A question raised by Richard Thanki, a wireless consultant who used to work for Ofcom. GigaOm summarizes:
This isn’t a new concept by any means – operators like AT&T, Verizon Wireless and Sprint are now planning their first small cell deployments with an aim of implementing multitechnology heterogeneous networks in the future. But while their plans include Wi-Fi to varying degrees, those operators are still leaning heavily on small cells built over licensed spectrum they own and control, which to Thanki makes absolutely no sense.
“For example a cellular picocell costs from $7,500 to $15,000 whereas a much higher capacity carrier-grade Wi-Fi access point costs around $2,000,” Thanki wrote. “The cost of a Wi-Fi chipset for a consumer device is around $5, whereas 3G cellular chipsets costs around $30.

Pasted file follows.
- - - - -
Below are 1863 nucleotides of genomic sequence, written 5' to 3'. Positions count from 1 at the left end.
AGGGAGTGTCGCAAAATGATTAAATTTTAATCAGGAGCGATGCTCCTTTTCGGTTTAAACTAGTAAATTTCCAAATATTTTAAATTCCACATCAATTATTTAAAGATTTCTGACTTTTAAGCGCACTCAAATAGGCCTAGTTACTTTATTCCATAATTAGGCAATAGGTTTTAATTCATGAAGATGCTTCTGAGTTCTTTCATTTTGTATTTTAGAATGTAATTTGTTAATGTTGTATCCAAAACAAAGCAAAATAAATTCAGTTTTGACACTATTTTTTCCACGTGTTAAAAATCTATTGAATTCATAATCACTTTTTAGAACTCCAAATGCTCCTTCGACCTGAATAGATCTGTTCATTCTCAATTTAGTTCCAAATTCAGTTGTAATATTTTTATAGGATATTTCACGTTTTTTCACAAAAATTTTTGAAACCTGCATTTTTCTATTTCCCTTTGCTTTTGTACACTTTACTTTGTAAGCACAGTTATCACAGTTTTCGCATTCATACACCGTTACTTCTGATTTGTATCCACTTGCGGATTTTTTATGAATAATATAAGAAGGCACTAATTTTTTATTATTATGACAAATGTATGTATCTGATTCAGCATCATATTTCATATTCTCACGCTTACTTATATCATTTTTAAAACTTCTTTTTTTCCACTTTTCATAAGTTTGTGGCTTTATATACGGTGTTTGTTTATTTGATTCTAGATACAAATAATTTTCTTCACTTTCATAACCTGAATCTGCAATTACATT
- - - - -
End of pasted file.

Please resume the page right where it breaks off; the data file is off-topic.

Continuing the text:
Thanki specifically cites the rise of so-called “super Wi-Fi” technology, which could help reach rural areas much more easily than current Wi-Fi can. He suggests that TV “white spaces” — i.e. the parts of the local TV spectrum not being used to show “Seinfeld” reruns — get used for wireless access. Fascinating. (ht Hacker News)